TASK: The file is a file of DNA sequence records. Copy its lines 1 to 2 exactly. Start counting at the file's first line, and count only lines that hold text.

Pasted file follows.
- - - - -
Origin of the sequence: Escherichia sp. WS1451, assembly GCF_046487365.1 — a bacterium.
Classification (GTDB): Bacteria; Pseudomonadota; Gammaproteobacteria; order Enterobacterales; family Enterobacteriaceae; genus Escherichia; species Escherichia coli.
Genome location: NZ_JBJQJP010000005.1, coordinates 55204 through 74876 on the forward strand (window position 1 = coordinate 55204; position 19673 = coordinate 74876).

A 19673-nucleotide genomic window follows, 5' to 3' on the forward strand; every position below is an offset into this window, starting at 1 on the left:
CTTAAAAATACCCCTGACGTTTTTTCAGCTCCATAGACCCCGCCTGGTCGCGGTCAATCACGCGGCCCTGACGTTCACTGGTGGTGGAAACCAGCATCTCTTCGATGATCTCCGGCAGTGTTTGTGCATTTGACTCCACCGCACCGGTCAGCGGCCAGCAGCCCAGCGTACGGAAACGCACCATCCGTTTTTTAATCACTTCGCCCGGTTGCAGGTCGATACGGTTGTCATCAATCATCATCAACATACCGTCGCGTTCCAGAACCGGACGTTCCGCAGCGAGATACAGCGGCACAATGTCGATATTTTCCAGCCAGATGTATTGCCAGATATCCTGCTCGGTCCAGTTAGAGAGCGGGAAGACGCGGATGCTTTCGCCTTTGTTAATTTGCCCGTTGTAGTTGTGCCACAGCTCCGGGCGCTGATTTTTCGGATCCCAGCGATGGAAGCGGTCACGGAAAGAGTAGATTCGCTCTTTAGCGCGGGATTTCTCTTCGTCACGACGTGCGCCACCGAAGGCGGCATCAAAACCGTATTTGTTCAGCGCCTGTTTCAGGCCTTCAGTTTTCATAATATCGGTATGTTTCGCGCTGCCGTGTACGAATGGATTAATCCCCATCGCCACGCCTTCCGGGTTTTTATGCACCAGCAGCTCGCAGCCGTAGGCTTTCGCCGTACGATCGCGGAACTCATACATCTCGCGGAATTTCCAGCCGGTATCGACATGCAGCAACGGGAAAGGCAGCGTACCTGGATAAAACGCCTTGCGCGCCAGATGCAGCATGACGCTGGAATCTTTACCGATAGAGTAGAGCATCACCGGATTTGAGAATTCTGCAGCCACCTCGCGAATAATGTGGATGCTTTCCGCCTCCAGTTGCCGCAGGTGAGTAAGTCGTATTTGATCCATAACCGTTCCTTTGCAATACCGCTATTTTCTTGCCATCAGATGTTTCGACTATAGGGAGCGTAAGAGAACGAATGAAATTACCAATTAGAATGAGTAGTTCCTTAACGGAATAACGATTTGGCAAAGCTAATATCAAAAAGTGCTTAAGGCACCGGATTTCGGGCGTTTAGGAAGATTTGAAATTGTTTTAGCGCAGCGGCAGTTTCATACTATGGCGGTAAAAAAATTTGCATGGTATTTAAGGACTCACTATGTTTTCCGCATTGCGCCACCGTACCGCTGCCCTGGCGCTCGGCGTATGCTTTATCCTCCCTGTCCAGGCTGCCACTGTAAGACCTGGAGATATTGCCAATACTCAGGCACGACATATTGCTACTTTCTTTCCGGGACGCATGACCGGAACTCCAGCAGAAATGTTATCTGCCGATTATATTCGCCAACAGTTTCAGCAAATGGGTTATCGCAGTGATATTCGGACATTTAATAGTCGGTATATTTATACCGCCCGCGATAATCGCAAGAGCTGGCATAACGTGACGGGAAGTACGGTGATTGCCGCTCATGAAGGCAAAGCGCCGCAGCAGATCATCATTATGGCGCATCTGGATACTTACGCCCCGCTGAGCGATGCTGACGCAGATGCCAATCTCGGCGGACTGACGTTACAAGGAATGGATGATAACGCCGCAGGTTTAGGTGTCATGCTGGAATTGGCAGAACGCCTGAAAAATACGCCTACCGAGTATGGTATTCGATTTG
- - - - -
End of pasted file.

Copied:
Origin of the sequence: Escherichia sp. WS1451, assembly GCF_046487365.1 — a bacterium.
Classification (GTDB): Bacteria; Pseudomonadota; Gammaproteobacteria; order Enterobacterales; family Enterobacteriaceae; genus Escherichia; species Escherichia coli.